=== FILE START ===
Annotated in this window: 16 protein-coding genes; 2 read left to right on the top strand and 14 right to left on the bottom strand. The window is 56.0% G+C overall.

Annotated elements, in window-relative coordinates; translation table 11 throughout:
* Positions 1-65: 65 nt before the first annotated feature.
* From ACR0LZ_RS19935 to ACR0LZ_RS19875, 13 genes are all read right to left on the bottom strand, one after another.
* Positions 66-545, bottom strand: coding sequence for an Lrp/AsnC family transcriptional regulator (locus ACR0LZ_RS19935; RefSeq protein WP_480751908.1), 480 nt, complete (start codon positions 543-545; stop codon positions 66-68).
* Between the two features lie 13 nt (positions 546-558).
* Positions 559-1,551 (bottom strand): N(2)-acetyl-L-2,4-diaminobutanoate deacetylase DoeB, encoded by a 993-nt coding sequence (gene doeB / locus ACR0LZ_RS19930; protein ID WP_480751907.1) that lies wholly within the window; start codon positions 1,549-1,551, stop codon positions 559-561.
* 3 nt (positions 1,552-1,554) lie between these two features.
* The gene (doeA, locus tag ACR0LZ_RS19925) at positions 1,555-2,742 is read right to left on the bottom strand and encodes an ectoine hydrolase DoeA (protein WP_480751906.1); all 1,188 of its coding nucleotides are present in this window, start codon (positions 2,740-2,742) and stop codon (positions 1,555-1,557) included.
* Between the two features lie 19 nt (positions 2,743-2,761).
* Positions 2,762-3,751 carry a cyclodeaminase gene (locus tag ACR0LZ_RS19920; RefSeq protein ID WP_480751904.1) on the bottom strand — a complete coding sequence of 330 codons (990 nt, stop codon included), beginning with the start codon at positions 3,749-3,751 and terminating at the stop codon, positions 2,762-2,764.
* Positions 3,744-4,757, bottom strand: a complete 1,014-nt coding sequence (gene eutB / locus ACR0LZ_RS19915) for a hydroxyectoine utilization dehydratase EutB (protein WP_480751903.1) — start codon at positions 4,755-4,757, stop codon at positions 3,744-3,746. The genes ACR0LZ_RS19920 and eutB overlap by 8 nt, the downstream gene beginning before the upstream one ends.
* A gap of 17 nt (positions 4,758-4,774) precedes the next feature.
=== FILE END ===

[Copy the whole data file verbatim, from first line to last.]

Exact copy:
Annotated in this window: 16 protein-coding genes; 2 read left to right on the top strand and 14 right to left on the bottom strand. The window is 56.0% G+C overall.

Annotated elements, in window-relative coordinates; translation table 11 throughout:
* Positions 1-65: 65 nt before the first annotated feature.
* From ACR0LZ_RS19935 to ACR0LZ_RS19875, 13 genes are all read right to left on the bottom strand, one after another.
* Positions 66-545, bottom strand: coding sequence for an Lrp/AsnC family transcriptional regulator (locus ACR0LZ_RS19935; RefSeq protein WP_480751908.1), 480 nt, complete (start codon positions 543-545; stop codon positions 66-68).
* Between the two features lie 13 nt (positions 546-558).
* Positions 559-1,551 (bottom strand): N(2)-acetyl-L-2,4-diaminobutanoate deacetylase DoeB, encoded by a 993-nt coding sequence (gene doeB / locus ACR0LZ_RS19930; protein ID WP_480751907.1) that lies wholly within the window; start codon positions 1,549-1,551, stop codon positions 559-561.
* 3 nt (positions 1,552-1,554) lie between these two features.
* The gene (doeA, locus tag ACR0LZ_RS19925) at positions 1,555-2,742 is read right to left on the bottom strand and encodes an ectoine hydrolase DoeA (protein WP_480751906.1); all 1,188 of its coding nucleotides are present in this window, start codon (positions 2,740-2,742) and stop codon (positions 1,555-1,557) included.
* Between the two features lie 19 nt (positions 2,743-2,761).
* Positions 2,762-3,751 carry a cyclodeaminase gene (locus tag ACR0LZ_RS19920; RefSeq protein ID WP_480751904.1) on the bottom strand — a complete coding sequence of 330 codons (990 nt, stop codon included), beginning with the start codon at positions 3,749-3,751 and terminating at the stop codon, positions 2,762-2,764.
* Positions 3,744-4,757, bottom strand: a complete 1,014-nt coding sequence (gene eutB / locus ACR0LZ_RS19915) for a hydroxyectoine utilization dehydratase EutB (protein WP_480751903.1) — start codon at positions 4,755-4,757, stop codon at positions 3,744-3,746. The genes ACR0LZ_RS19920 and eutB overlap by 8 nt, the downstream gene beginning before the upstream one ends.
* A gap of 17 nt (positions 4,758-4,774) precedes the next feature.